2 Employees Dead in Failed North Carolina Prison Breakout

by: Emery P. Dalesio Associated Press
/ (North Carolina Department of Public Safety via AP) /
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RALEIGH, N.C. (AP) — Inmates at a North Carolina prison plotted an escape bid knowing they would have to hurt some prison employees, ultimately leaving two dead and a dozen other workers or fellow inmates injured, the investigating sheriff said Friday.

Investigators believe four inmates planned the foiled breakout attempt Thursday afternoon from Pasquotank Correctional Institution in Elizabeth City by starting a fire inside a sewing plant to divert guards, then running through a loading dock to reach the fence, Pasquotank County Sheriff Randy Cartwright said.

These undated photos made available by the North Carolina Department of Public Safety shows Corrections Officer Justin Smith and Corrections Enterprises Manager Veronica Darden. Authorities identified Smith and Darden as the two employees killed Thursday, Oct. 12, 2017, during an attempted inmate escape from a North Carolina prison. (North Carolina Department of Public Safety via AP)

“We’re fairly comfortable that at least four had a plan to attempt this escape and knew to do that some people were going to get harmed,” Cartwright said in an interview. “This was definitely not a spontaneous incident.”

Two other prison workers were in critical condition Friday and one in fair condition at Sentara Norfolk General Hospital in Norfolk, Virginia, hospital spokesman Peter Sengenberger said via email. He said 11 others injured in the disturbance were treated and discharged from the company’s sister hospital in Elizabeth City, about 50 miles (80 kilometers) south.

Stabbing or slashing wounds predominated among the injured and people were attacked at several spots along the attempted escape route, Cartwright said. Some people may have suffered smoke inhalation, but the fire didn’t cause serious burns, he said. None of the injured had gunshot wounds, according to the sheriff, but he wouldn’t say whether guards fired on inmates to stop them. Four inmates were among the injured.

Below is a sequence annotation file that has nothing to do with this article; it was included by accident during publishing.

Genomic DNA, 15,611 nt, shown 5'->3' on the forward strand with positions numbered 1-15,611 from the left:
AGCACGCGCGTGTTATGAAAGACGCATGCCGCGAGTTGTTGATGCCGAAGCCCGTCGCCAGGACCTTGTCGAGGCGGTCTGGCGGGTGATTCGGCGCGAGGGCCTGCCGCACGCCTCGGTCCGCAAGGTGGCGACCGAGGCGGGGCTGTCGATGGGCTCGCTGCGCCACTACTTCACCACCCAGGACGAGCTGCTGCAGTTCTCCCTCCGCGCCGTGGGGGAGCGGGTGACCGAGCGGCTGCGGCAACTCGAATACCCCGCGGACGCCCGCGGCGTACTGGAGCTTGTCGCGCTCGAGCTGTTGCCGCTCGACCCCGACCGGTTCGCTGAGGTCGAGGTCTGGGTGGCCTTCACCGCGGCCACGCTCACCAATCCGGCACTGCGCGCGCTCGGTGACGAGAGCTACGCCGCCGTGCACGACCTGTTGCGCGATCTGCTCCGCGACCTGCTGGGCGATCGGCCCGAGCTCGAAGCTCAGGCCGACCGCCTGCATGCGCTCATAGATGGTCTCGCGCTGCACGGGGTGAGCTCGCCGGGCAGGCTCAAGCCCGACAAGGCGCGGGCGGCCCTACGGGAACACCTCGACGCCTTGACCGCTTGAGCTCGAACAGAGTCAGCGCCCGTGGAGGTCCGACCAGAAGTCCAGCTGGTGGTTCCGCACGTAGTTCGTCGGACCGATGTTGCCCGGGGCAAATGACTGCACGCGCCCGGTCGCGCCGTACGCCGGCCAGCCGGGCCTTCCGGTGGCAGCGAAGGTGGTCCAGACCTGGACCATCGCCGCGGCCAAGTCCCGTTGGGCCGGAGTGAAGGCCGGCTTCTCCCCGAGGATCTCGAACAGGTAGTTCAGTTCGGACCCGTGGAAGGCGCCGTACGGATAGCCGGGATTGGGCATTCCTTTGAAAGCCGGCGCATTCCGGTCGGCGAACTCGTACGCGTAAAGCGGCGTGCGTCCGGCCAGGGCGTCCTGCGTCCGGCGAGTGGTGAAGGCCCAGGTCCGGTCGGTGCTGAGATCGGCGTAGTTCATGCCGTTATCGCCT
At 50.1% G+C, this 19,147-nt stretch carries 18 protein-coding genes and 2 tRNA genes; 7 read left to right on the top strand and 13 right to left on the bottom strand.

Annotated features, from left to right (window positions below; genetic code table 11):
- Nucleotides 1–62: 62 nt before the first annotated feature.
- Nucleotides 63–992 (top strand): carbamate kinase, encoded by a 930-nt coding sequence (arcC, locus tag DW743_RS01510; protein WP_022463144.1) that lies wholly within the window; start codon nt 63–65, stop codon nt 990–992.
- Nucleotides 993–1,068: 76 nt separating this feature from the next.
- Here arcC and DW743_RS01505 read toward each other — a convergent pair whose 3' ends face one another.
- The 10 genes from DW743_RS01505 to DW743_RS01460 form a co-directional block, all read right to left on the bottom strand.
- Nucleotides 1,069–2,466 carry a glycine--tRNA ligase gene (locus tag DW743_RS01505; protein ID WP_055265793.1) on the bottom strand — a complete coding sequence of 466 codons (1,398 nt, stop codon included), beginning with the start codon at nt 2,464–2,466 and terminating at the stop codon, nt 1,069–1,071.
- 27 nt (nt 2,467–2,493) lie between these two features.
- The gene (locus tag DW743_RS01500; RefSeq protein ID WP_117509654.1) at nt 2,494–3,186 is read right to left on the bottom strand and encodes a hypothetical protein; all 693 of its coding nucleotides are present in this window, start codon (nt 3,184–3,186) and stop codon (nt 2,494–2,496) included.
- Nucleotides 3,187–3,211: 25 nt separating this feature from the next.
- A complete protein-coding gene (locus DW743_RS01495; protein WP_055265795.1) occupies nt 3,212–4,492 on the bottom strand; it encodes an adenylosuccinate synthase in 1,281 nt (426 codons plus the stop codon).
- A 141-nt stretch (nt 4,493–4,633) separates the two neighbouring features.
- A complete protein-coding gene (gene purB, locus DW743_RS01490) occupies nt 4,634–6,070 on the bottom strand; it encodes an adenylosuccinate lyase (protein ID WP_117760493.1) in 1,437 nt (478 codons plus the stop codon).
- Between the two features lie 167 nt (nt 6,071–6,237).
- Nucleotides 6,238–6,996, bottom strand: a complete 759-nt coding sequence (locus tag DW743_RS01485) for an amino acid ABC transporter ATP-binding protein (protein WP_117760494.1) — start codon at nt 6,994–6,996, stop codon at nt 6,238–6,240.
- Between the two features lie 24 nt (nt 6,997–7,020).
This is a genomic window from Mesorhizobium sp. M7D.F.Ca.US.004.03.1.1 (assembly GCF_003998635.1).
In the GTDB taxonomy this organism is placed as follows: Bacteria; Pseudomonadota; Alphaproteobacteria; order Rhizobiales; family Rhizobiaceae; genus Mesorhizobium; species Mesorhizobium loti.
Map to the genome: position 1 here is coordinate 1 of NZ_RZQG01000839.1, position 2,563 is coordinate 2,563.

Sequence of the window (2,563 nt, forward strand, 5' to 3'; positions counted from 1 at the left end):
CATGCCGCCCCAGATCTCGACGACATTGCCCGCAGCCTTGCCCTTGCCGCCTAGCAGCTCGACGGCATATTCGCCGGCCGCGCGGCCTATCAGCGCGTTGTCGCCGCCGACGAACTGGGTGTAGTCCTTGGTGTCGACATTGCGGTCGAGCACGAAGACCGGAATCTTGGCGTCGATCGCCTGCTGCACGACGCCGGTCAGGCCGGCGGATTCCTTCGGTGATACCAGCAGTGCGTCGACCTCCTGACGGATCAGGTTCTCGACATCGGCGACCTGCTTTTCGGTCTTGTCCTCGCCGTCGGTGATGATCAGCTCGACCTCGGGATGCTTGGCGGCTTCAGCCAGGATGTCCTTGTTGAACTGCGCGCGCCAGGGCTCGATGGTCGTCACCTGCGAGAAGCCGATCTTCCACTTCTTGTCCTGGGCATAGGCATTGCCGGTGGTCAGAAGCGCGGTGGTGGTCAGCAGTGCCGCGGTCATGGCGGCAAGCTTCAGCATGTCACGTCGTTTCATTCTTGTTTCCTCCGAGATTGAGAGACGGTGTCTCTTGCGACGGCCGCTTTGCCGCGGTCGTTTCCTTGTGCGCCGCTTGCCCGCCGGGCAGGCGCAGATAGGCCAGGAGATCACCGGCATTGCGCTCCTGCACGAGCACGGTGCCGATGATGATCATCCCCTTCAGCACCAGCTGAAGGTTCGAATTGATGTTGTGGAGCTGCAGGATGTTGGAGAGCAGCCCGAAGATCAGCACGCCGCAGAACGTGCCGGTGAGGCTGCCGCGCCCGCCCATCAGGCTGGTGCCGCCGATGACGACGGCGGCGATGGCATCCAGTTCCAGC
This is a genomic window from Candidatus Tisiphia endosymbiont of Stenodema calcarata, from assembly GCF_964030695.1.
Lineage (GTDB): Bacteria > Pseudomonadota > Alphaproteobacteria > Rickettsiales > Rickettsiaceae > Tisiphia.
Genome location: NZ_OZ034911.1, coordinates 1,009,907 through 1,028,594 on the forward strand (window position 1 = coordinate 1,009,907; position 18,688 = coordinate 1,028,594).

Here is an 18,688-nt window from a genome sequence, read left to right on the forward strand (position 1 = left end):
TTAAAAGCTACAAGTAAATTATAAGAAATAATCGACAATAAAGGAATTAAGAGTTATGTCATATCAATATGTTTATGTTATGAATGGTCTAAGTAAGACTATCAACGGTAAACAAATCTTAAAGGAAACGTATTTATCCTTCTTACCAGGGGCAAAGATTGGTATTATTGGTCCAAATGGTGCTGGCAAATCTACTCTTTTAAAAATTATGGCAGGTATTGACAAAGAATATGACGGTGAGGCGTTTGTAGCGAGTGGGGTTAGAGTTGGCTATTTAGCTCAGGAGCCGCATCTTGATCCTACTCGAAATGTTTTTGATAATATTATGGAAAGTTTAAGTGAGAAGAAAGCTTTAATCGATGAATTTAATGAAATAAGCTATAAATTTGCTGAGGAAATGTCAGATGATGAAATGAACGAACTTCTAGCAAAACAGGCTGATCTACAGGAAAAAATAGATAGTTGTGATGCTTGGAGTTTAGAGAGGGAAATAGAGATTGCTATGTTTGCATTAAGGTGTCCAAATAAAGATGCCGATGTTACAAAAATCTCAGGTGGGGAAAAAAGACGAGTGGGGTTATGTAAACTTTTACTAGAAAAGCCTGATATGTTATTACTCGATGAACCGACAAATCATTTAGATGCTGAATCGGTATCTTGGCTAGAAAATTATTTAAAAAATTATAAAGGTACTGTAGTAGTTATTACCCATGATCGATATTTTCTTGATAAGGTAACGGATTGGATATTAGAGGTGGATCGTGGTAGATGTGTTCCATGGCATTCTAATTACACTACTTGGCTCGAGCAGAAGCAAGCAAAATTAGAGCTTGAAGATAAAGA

Killed were prison guard Justin Smith, 35, and vocational worker Veronica Darden, 50. Autopsies are scheduled next week and state officials and the sheriff haven’t elaborated on how they died. Smith was a correctional officer at the prison’s sewing plant, where Darden trained about 30 inmates making safety vests and other embroidered items, authorities said.

None of the prison’s 725 inmates escaped, state prisons spokesman Keith Acree said. One inmate got as far as a barbed-wire fence around the prison, but got snagged and dropped to the ground as armed guards approached, Cartwright said.

North Carolina’s governor offered his condolences for the two workers killed and on Friday ordered state flags lowered to half-staff for three days.

“Those who work in our prisons do a difficult and demanding job that is critical to our safety,” Gov. Roy Cooper said in a statement Thursday.

In April, a guard was killed while trying to stop a trash can fire in a dormitory at Bertie Correctional Institution, about 50 miles (80 kilometers) west of the Elizabeth City prison. Authorities said a male inmate wrestled the fire extinguisher from Sgt. Meggan Callahan, 29, and beat her to death.

The head of the state’s chief state employee union said North Carolina prisons are understaffed, guards and other employees are attacked regularly and legislators should reverse dangerous conditions by hiring more officers.

“Correctional officers’ safety issues have been ignored despite an assault every eight hours and we pray someone in power will finally care enough to do something,” said State Employees Association of North Carolina President Stanley Drewery, a former corrections officer. “It’s past time for the state to give these heroes the resources, training and manpower to ensure that they return home safely.”

Darden worked as a guard for one year before assuming her role with Correction Enterprises, the state prison system’s work program for inmates. The program involves almost 2,300 of the state’s nearly 38,000 inmates in an effort to give them marketable job skills in behind-bars businesses such as pressing license plates, washing clothes for customers including U.S. Veterans Affairs hospitals and growing and packaging vegetables.

The prison near the northeast North Carolina coast houses adult, male felons in both high-security and minimum-custody buildings. Minimum-security prisoners work outside the walls on road gangs and other community labor.

The complex reported other incidents this year. In April, an argument between two inmates led to one prisoner stabbing the other several times in the torso. Two months earlier, a guard was charged with trying to smuggle illegal drugs, phones and cigarettes into the prison.

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